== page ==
Joseph Mallord William Turner

Scene in the Campagna (‘Woman at a Tank’ or ‘Hindoo Ablutions’)

c.1808

View this artwork by appointment, at Tate Britain's Prints and Drawings Rooms

Medium
Watercolour on paper
Dimensions
Support: 211 x 263 mm
Collection
Tate
Acquisition
Accepted by the nation as part of the Turner Bequest 1856
Reference
D08141
Turner Bequest CXVII N

Catalogue entry

Engraved:
Etching and mezzotint by Turner and William Say, untitled, published Turner, 1 February 1812
The present Liber Studiorum design, engraved and published without a title, was described by early commentators as showing a Hindu woman washing, implying thereby that it showed an Indian scene. Finding the traditional titles ‘unpleasing’, Rawlinson suggested a new title with reference to the Roman Campagna in the revised edition of his Liber catalogue,1 acknowledging Stopford Brooke’s description of the scene as such.2 This was adopted in turn by Finberg, who noted that Turner himself listed the composition in his MS lists as ‘Tall Tree’ (see below).
However, the references to the woman as a Hindu and the emphases on the act and location of washing may be of significance. William Chubb3 has related the composition and the similar Liber design The Temple of Minerva Medica (for drawing, with its own apparently Hindu figure, see Tate D08128; Turner Bequest CXVII A) to Turner’s probable interest in contemporary Indian topographical views by Thomas Daniell and his nephew William, frequently exhibited at the Royal Academy and published as aquatints in their Oriental Scenery (1795–1808). Turner knew the artists and their work,4 and the presence of water tanks in some of their Indian prints may have suggested the one he introduced here.5 Although there is no clear indication of Turner’s intention in this case – the woman is not self-evidently Indian, unlike the male in the Minerva Medica design, and the background is generically classical – the similarity of the two compositions appears to suggest a thematic link.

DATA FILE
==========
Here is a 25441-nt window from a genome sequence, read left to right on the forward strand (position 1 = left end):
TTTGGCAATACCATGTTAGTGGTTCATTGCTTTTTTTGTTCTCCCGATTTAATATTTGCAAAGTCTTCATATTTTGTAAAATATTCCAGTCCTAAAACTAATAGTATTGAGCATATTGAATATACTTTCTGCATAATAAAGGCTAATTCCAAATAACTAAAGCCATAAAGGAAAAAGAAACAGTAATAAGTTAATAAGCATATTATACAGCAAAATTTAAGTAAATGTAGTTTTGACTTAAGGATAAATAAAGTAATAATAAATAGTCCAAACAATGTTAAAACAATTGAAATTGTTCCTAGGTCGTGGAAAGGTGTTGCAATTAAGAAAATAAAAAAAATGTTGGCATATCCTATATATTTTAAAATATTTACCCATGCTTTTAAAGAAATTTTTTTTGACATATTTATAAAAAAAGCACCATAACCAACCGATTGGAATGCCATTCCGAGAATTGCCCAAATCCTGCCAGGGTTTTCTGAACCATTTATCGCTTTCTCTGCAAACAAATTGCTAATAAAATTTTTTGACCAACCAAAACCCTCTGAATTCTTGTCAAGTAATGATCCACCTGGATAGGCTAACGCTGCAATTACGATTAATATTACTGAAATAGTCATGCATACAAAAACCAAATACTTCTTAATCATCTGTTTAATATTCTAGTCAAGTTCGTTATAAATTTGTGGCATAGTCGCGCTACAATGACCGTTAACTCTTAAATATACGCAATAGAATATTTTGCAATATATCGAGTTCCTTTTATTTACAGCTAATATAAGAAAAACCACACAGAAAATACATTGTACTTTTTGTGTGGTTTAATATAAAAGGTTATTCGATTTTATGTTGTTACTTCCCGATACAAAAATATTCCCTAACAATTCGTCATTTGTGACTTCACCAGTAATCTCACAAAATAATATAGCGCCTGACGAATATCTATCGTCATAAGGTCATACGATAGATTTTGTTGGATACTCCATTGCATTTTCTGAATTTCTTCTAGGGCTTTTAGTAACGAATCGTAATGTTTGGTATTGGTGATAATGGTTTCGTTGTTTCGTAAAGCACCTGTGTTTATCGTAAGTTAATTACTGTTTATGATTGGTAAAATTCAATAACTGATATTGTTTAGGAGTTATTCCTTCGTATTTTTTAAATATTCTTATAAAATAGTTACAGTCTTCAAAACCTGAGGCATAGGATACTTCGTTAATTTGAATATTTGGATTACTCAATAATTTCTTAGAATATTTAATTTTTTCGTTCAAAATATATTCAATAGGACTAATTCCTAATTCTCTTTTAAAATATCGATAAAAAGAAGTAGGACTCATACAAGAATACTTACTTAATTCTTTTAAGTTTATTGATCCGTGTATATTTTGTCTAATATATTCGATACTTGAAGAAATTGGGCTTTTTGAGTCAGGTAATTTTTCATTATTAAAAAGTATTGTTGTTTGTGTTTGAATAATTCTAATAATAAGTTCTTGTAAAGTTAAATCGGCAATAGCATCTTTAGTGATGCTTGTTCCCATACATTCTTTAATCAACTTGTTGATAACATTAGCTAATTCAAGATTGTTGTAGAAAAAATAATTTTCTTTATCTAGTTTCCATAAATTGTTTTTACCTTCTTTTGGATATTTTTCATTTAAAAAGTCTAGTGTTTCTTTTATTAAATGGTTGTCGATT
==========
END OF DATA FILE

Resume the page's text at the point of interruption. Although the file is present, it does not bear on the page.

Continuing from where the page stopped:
As with other designs engraved for the Liber’s ‘EP’ category (probably for ‘Elevated Pastoral’ – see general Liber introduction), Turner introduced a sense of timelessness derived from the landscapes of Claude Lorrain. Without directly criticising Claude’s influence in this instance, Ruskin dismissed the Italianate trees here and in The Temple of Minerva Medica, in comparison to Turner’s depictions of his native British woods: ‘fine in their arrangement, but they are very pitiful pines’.6
1
Rawlinson 1906, pp.91–2.
2
Brooke 1885, p.[124].
3
William Chubb, ‘Minerva Medica and The Tall Tree’, Turner Studies, vol.1, no.2, 1991, pp.[26]–35.
4
Ibid., p.[26]
5
Ibid., p.27 pl.3, p.28 pl.5.
6
Cook and Wedderburn III 1903, p.237.
7
Forrester 1996, pp.160–1 (transcribed).
8
Finberg 1924, p.xliii; Forrester 1996, pp.13–14.
9
Forrester 1996, p.161 (transcribed).
10
Rawlinson 1878, pp.77–85; 1906, pp.90–100; Finberg 1924, pp.145–64.
11
Hardie 1938, pp.45–6 no.4.
12
Tate Gallery: Illustrated Catalogue of Acquisitions 1986 – 88, London 1996, pp.69–70
1
Joyce Townsend, circa 1995, Tate conservation files.

Matthew Imms
August 2008

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